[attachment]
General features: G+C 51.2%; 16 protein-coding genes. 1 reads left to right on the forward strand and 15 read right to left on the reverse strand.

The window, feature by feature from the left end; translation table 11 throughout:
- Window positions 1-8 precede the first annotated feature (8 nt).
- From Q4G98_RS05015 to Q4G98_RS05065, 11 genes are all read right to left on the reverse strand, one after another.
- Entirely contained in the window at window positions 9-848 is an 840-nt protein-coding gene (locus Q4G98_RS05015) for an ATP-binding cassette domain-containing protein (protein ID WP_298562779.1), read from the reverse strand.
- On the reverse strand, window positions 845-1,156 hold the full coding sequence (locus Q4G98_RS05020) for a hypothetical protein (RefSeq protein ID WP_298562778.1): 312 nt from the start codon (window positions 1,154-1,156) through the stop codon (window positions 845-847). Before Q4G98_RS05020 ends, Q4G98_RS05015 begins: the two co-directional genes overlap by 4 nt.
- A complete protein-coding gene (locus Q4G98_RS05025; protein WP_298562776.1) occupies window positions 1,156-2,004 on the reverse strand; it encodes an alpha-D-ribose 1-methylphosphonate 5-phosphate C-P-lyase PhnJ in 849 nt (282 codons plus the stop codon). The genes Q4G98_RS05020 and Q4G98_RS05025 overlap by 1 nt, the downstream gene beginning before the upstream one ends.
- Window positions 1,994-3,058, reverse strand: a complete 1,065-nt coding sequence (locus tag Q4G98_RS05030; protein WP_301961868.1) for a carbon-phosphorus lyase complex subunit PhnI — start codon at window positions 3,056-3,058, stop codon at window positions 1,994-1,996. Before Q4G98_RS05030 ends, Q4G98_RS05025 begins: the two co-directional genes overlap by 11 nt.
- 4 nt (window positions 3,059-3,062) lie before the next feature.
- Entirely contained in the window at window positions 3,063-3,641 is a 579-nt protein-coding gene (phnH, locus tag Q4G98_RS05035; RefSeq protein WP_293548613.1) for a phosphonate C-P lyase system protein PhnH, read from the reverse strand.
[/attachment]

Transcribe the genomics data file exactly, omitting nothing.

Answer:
General features: G+C 51.2%; 16 protein-coding genes. 1 reads left to right on the forward strand and 15 read right to left on the reverse strand.

The window, feature by feature from the left end; translation table 11 throughout:
- Window positions 1-8 precede the first annotated feature (8 nt).
- From Q4G98_RS05015 to Q4G98_RS05065, 11 genes are all read right to left on the reverse strand, one after another.
- Entirely contained in the window at window positions 9-848 is an 840-nt protein-coding gene (locus Q4G98_RS05015) for an ATP-binding cassette domain-containing protein (protein ID WP_298562779.1), read from the reverse strand.
- On the reverse strand, window positions 845-1,156 hold the full coding sequence (locus Q4G98_RS05020) for a hypothetical protein (RefSeq protein ID WP_298562778.1): 312 nt from the start codon (window positions 1,154-1,156) through the stop codon (window positions 845-847). Before Q4G98_RS05020 ends, Q4G98_RS05015 begins: the two co-directional genes overlap by 4 nt.
- A complete protein-coding gene (locus Q4G98_RS05025; protein WP_298562776.1) occupies window positions 1,156-2,004 on the reverse strand; it encodes an alpha-D-ribose 1-methylphosphonate 5-phosphate C-P-lyase PhnJ in 849 nt (282 codons plus the stop codon). The genes Q4G98_RS05020 and Q4G98_RS05025 overlap by 1 nt, the downstream gene beginning before the upstream one ends.
- Window positions 1,994-3,058, reverse strand: a complete 1,065-nt coding sequence (locus tag Q4G98_RS05030; protein WP_301961868.1) for a carbon-phosphorus lyase complex subunit PhnI — start codon at window positions 3,056-3,058, stop codon at window positions 1,994-1,996. Before Q4G98_RS05030 ends, Q4G98_RS05025 begins: the two co-directional genes overlap by 11 nt.
- 4 nt (window positions 3,059-3,062) lie before the next feature.
- Entirely contained in the window at window positions 3,063-3,641 is a 579-nt protein-coding gene (phnH, locus tag Q4G98_RS05035; RefSeq protein WP_293548613.1) for a phosphonate C-P lyase system protein PhnH, read from the reverse strand.